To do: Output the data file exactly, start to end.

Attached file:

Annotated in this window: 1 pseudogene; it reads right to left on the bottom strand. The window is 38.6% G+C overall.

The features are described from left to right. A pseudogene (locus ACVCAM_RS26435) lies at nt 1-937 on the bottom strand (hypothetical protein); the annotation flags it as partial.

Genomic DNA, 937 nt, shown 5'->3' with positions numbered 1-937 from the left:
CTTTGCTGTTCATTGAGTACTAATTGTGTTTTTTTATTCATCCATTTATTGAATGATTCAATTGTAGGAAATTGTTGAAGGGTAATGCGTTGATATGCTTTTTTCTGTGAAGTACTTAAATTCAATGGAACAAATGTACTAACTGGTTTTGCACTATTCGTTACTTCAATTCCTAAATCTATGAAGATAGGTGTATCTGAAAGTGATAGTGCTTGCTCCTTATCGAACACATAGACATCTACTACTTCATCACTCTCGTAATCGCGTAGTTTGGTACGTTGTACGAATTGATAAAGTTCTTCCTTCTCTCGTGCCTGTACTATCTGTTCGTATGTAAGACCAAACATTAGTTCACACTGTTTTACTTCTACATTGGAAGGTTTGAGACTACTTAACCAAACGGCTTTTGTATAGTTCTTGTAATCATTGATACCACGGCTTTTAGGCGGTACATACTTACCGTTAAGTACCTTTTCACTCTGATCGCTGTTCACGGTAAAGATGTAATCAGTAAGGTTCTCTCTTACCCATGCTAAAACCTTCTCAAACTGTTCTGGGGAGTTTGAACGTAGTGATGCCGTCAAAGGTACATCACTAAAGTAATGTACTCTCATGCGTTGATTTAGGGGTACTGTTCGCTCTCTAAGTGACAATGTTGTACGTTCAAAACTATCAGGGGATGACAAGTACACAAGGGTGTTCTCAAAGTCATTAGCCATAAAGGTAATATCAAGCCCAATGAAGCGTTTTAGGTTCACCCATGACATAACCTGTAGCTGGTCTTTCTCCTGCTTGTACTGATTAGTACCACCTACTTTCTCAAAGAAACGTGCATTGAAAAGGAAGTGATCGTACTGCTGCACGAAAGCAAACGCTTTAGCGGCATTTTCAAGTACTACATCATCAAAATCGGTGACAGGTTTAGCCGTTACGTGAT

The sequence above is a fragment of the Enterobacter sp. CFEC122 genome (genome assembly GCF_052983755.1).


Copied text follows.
Annotated in this window: 1 pseudogene; it reads right to left on the bottom strand. The window is 38.6% G+C overall.

The features are described from left to right. A pseudogene (locus ACVCAM_RS26435) lies at nt 1-937 on the bottom strand (hypothetical protein); the annotation flags it as partial.

Genomic DNA, 937 nt, shown 5'->3' with positions numbered 1-937 from the left:
CTTTGCTGTTCATTGAGTACTAATTGTGTTTTTTTATTCATCCATTTATTGAATGATTCAATTGTAGGAAATTGTTGAAGGGTAATGCGTTGATATGCTTTTTTCTGTGAAGTACTTAAATTCAATGGAACAAATGTACTAACTGGTTTTGCACTATTCGTTACTTCAATTCCTAAATCTATGAAGATAGGTGTATCTGAAAGTGATAGTGCTTGCTCCTTATCGAACACATAGACATCTACTACTTCATCACTCTCGTAATCGCGTAGTTTGGTACGTTGTACGAATTGATAAAGTTCTTCCTTCTCTCGTGCCTGTACTATCTGTTCGTATGTAAGACCAAACATTAGTTCACACTGTTTTACTTCTACATTGGAAGGTTTGAGACTACTTAACCAAACGGCTTTTGTATAGTTCTTGTAATCATTGATACCACGGCTTTTAGGCGGTACATACTTACCGTTAAGTACCTTTTCACTCTGATCGCTGTTCACGGTAAAGATGTAATCAGTAAGGTTCTCTCTTACCCATGCTAAAACCTTCTCAAACTGTTCTGGGGAGTTTGAACGTAGTGATGCCGTCAAAGGTACATCACTAAAGTAATGTACTCTCATGCGTTGATTTAGGGGTACTGTTCGCTCTCTAAGTGACAATGTTGTACGTTCAAAACTATCAGGGGATGACAAGTACACAAGGGTGTTCTCAAAGTCATTAGCCATAAAGGTAATATCAAGCCCAATGAAGCGTTTTAGGTTCACCCATGACATAACCTGTAGCTGGTCTTTCTCCTGCTTGTACTGATTAGTACCACCTACTTTCTCAAAGAAACGTGCATTGAAAAGGAAGTGATCGTACTGCTGCACGAAAGCAAACGCTTTAGCGGCATTTTCAAGTACTACATCATCAAAATCGGTGACAGGTTTAGCCGTTACGTGAT

The sequence above is a fragment of the Enterobacter sp. CFEC122 genome (genome assembly GCF_052983755.1).